HomeGroupsTalkZeitgeist
Hide this

Results from Google Books

Click on a thumbnail to go to Google Books.

Nearly Nonsense: Hoja Tales from Turkey by…
Loading...

Nearly Nonsense: Hoja Tales from Turkey (edition 2011)

by Rina Singh, Farida Zaman (Illustrator)

MembersReviewsPopularityAverage ratingConversations
312,001,085 (3)None
Member:TundraBooks
Title:Nearly Nonsense: Hoja Tales from Turkey
Authors:Rina Singh
Other authors:Farida Zaman (Illustrator)
Info:Tundra Books (2011), Hardcover, 48 pages
Collections:Your library
Rating:
Tags:None

Work details

Nearly Nonsense: Hoja Tales from Turkey by Rina Singh

None

None.

Loading...

Sign up for LibraryThing to find out whether you'll like this book.

No current Talk conversations about this book.

Reason for Reading: I love legends, folklore and the like. This was an area completely unknown to me so I was intrigued to read these tales.

These stories come from Turkey and are Muslim tales of a wise man, a trickster and a fool all wrapped up in the same person. Hoji is a Muslim teacher, some respect him others don't. Historically, Nasrudin Hoja (who goes by a host of different spellings) is considered an actual man who may have lived in the 1200s, his funny tales with messages have been handed down and built upon all over the middle east and across Asia, even reaching as far as China. But this book sticks with the tales told in Turkey, centered on the then village of Aksehir.

There are ten folktales presented here, each is short (only a few pages long) and Hoji while being a wise man is really very silly indeed. Children should find these stories humorous and laugh at the solutions Hoji comes up with to his, or others, troubles. He is always fair and stuck-up people will get pulled back down to reality. Hoji is a winner for the common folk and isn't afraid to take on a man of much greater status than himself. Hoji is also a trickster and likes to cause a little trouble by bringing someone back down to earth and showing him he is not above other people just because he has money or position. Then there is Hoji the fool, who will listens to what people tell him and in the end it is he who has been made a fool of, but still a lesson is being taught. Most of the stories have a lesson attached to them though they are not always blatantly obvious and do require you to think what the message of the story is. A couple, I think were just silly stories, as I could not find a message hidden in them at all.

The book is told in simple language and as I said the stories are short so I'm recommending this for lower elementary children or as a read-aloud to younger children of any age. The illustrations are beautiful. Capturing the art of Turkish design in bold, bright cartoon-ish style pictures which seem to be done in a mixed-media format and, if I'm not mistaken, that includes a tad of collage as well. This is a fun introduction to a new cultural folktale that kids are sure to have fun with. ( )
  ElizaJane | Apr 21, 2011 |
no reviews | add a review
You must log in to edit Common Knowledge data.
For more help see the Common Knowledge help page.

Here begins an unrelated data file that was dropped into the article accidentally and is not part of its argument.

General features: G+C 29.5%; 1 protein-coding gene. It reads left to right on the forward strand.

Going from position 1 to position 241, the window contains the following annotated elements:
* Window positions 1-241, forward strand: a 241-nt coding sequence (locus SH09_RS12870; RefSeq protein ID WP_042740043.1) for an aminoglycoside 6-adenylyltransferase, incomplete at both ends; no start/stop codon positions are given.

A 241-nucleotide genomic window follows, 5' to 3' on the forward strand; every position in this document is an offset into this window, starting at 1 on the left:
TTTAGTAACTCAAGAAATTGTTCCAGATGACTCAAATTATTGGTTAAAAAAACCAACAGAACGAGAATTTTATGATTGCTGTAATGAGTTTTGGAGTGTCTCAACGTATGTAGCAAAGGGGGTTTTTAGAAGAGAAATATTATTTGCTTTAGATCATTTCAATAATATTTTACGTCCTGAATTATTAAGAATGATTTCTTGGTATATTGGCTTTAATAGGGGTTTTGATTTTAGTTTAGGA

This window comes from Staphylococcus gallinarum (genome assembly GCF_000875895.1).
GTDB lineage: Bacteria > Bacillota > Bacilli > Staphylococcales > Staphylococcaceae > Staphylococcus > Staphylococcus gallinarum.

Series (with order)
Canonical title
Original title
Alternative titles
Original publication date
People/Characters
Important places
Important events
Related movies
Awards and honors
Epigraph
Dedication
First words
Quotations
Last words
Disambiguation notice
Publisher's editors
Blurbers
Publisher series
Original language

References to this work on external resources.

Wikipedia in English

None

Book description
Haiku summary

Amazon.com Product Description (ISBN 0887769748, Hardcover)

Nasrudin Hoja was a mullah (teacher) in Turkey. He was a busy man – he worked in a vineyard, gave sermons at the mosque, and was sometimes even a judge. He did all of this with a nagging wife, a constant stream of uninvited visitors, and many animals. Although Hoja’s life wasn’t easy, his heart was always light and his observations about life held a witty twist. For instance, when his donkey got lost, his neighbors offered sympathy, but Hoja found the bright side: “Imagine if I were riding the donkey at the time. I’d be lost too!”

Though the ten Hoja stories presented by Rina Singh and richly illustrated by Farida Zaman are funny, each one contains such insight into human nature that Sufi teachers use them to illustrate their teachings. Traditional Turkish Hoja stories are much-loved throughout Asia, and Nearly Nonsense brings them to a North American readership sure to enjoy them and, through laughter, to learn from them.

(retrieved from Amazon Mon, 30 Sep 2013 13:31:44 -0400)

A collection of Turkish folktales featuring Nasrudin Hoja and lessons taken from his experiences with his family, at the market, and with animals.

(summary from another edition)

Quick Links

Swap Ebooks Audio

Popular covers

Rating

Average: (3)
0.5
1
1.5
2
2.5
3 1
3.5
4
4.5
5

Tundra Books

An edition of this book was published by Tundra Books.

» Publisher information page

Is this you?

Become a LibraryThing Author.

 

Help/FAQs | About | Privacy/Terms | Blog | Contact | LibraryThing.com | APIs | WikiThing | Common Knowledge | Legacy Libraries | Early Reviewers | 92,676,272 books! | Top bar: Always visible